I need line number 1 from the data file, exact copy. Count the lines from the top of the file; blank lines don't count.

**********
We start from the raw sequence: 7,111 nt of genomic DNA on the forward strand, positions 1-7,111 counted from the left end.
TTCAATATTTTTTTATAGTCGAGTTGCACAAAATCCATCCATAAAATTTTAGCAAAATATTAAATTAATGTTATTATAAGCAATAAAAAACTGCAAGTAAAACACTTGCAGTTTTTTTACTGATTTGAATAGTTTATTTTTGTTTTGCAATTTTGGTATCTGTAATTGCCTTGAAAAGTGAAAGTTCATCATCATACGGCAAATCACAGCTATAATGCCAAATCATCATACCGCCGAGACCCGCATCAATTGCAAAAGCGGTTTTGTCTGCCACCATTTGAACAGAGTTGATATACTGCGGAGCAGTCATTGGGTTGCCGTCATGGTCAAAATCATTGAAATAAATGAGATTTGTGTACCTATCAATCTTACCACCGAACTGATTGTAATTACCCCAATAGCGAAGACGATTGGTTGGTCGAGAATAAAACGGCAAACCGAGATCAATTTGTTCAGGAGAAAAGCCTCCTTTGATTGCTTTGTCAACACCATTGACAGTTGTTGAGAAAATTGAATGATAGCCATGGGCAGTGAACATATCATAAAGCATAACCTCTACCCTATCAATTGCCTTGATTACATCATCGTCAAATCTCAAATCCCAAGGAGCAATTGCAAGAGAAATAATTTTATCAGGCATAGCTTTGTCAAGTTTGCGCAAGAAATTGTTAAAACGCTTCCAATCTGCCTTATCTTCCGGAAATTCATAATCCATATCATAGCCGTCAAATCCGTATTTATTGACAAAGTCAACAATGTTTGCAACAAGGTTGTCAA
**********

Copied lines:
We start from the raw sequence: 7,111 nt of genomic DNA on the forward strand, positions 1-7,111 counted from the left end.